It is well known that Title IX prohibits discrimination on the basis of sex in education programs and activities. Compliance with Title IX can, however, conflict with the religious tenets of faith-based institutions. Congress contemplated this tension and created a statutory avenue that allows an institution to seek an exemption from Title IX where compliance conflicts with a religious tenet of the institution.
What institutions are eligible for the religious exemption?
Under Title IX, an institution that is controlled by a religious organization may apply for an exemption from those sections of Title IX that are inconsistent with the religious tenets of the organization. OCR’s website states that an institution will normally be considered controlled by a religious organization if one or more of the following conditions are true:
- It is a school or department of divinity; or
- It requires its faculty, students or employees to be members of, or otherwise espouse a personal belief in, the religion of the organization by which it claims to be controlled; or
- Its charter and catalog, or other official publication, contains explicit statement that it is controlled by a religious organization or an organ thereof or is committed to the doctrines of a particular religion, and the members of its governing body are appointed by the controlling religious organization or an organ thereof, and it receives a significant amount of financial support from the controlling religious organization or an organ thereof.
Most intuitions that apply for an exemption do so under the third bullet point.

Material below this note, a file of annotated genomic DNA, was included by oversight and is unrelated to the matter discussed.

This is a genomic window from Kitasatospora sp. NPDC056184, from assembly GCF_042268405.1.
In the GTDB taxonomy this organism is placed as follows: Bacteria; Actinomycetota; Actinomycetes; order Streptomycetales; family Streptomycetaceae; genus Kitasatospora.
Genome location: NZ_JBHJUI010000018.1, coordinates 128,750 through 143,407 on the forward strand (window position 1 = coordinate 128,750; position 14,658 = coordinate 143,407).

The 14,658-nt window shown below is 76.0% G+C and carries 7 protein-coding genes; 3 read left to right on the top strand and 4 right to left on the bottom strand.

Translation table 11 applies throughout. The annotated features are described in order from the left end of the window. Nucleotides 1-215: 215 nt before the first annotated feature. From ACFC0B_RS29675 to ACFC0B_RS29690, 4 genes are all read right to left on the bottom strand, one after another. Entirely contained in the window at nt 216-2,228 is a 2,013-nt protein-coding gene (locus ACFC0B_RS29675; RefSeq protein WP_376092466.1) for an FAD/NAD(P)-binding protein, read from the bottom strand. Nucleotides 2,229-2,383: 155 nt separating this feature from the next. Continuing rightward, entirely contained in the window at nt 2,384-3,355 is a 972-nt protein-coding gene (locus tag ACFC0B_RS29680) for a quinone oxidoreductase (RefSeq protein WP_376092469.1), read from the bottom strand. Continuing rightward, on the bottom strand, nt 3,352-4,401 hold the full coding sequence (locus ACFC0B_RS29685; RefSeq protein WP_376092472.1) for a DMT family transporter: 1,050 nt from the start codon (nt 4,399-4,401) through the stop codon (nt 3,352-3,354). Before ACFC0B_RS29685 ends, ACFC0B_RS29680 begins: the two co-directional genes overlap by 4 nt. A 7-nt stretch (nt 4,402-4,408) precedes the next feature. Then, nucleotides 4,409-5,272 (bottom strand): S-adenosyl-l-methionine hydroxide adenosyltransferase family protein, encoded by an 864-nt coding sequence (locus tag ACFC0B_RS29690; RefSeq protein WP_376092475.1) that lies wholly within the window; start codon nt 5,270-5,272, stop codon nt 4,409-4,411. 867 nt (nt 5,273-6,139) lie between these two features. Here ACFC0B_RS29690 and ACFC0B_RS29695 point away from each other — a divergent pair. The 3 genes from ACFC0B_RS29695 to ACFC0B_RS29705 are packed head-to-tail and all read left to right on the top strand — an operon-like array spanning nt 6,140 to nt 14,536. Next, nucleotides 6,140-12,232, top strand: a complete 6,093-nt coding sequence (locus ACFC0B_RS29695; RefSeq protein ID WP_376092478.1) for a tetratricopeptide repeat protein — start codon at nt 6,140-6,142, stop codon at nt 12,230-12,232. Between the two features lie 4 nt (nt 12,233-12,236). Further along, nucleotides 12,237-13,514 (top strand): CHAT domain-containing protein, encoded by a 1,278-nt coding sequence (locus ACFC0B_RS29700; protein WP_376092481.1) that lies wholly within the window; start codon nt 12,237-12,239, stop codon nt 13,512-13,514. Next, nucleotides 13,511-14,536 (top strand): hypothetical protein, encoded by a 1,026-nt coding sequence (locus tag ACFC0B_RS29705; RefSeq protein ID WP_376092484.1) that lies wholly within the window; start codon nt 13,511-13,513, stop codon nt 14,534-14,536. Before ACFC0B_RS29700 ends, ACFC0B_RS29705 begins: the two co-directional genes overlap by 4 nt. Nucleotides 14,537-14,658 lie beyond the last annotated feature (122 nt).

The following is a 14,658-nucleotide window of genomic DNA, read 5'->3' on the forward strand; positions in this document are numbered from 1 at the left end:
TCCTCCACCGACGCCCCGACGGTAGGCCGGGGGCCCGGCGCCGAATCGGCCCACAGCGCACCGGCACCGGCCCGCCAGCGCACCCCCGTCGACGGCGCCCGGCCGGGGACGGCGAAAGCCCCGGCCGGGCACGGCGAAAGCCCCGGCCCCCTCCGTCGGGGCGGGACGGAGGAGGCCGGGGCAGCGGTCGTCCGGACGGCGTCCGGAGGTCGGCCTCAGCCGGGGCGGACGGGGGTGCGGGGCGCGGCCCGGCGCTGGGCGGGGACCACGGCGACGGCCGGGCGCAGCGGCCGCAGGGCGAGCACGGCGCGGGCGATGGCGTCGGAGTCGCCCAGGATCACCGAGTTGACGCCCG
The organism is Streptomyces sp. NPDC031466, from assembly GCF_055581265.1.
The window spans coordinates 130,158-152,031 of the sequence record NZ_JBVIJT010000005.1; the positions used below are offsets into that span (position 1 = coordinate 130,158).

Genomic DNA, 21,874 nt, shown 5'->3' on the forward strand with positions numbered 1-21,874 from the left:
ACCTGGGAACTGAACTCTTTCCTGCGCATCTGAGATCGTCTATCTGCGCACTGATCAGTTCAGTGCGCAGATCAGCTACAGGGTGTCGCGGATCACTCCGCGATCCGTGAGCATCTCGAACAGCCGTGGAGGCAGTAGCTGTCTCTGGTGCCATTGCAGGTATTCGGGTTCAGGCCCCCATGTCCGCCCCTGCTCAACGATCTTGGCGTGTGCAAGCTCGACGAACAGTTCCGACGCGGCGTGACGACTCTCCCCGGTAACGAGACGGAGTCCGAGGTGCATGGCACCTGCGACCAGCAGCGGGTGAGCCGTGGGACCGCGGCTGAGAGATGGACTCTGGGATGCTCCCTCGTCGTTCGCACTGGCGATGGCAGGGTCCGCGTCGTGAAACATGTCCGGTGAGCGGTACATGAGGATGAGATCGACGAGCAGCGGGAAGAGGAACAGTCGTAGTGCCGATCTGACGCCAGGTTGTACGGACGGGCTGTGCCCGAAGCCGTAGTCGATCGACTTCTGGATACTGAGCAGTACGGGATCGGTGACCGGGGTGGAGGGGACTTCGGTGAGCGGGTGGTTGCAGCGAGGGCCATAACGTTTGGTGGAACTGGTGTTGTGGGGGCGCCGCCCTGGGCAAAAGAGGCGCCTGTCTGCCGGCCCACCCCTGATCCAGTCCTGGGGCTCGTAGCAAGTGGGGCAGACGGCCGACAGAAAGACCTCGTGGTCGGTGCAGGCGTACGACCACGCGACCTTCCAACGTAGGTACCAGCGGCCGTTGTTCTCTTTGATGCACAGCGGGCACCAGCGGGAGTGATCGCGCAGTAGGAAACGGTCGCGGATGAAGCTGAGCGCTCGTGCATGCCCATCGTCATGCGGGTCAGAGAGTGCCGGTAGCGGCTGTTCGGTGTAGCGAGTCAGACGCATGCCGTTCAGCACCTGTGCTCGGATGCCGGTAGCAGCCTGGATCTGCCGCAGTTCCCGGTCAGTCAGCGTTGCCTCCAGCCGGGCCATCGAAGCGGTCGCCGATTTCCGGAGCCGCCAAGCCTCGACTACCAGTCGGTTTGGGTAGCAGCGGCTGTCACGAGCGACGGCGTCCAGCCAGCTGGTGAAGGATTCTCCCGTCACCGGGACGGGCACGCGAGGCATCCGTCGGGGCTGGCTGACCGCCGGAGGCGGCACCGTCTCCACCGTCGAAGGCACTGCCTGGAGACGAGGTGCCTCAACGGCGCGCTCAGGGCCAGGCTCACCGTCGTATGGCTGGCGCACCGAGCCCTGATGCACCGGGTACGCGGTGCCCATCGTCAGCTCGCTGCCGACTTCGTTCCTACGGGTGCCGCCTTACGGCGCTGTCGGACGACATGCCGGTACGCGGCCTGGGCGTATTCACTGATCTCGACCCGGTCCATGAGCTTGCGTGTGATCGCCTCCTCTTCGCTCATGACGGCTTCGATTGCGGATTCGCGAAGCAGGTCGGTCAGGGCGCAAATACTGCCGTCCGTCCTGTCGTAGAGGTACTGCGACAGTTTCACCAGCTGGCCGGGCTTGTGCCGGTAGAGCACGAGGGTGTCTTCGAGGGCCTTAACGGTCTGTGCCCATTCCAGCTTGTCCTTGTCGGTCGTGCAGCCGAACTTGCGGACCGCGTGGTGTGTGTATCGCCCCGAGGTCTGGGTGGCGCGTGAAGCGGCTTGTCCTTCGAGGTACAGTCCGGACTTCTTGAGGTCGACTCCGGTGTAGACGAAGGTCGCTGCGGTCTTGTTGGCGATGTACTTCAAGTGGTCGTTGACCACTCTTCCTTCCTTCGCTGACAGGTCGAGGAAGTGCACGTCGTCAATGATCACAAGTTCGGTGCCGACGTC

How can an institution apply for a religious exemption?
An institution that meets the definition above is eligible to apply for an exemption. 34 C.F.R. § 106.12(b) outlines the application process.
It is straightforward:
An eligible institution must submit a written request to OCR signed by the highest ranking official of the institution. The writing must identify:
- The religious organization that “controls” the institution;
- The specific provisions of the Title IX regulations that conflict with its religious tenets; and
- The religious tenets at issue.
OCR does not appear to exercise discretion on whether to grant the exemption if all the requirements are satisfied.
Are applications and approvals available to the public?
Although OCR has previously released a list of the institutions that have applied for or received a religious exemption, it is important to note that OCR announced by letter dated Jan. 20, 2016, that
“OCR is in the process of preparing . . . requests and responses [for religious exemptions] for posting on our website with a basic search tool so that applicants, students, parents, and others can be better informed about which educational institutions have sought and/or received a religious exemption.”
Applications for religious exemptions and OCR’s responses will therefore be available on OCR’s website soon.
What this means for you?
The religious exemption gives faith-based institutions the ability to seek approval from OCR for noncompliance with specific Title IX regulations where the institution’s religious tenets conflict with the regulation.
OCR has historically granted exemptions in several areas—primarily pregnancy and equality in sports. Recently, OCR has granted several exemptions from Title IX as it applies to transgender students.
If compliance with a specific area of Title IX conflicts with a religious tenet of your institution, the religious exemption provides an avenue to seek approval for noncompliance.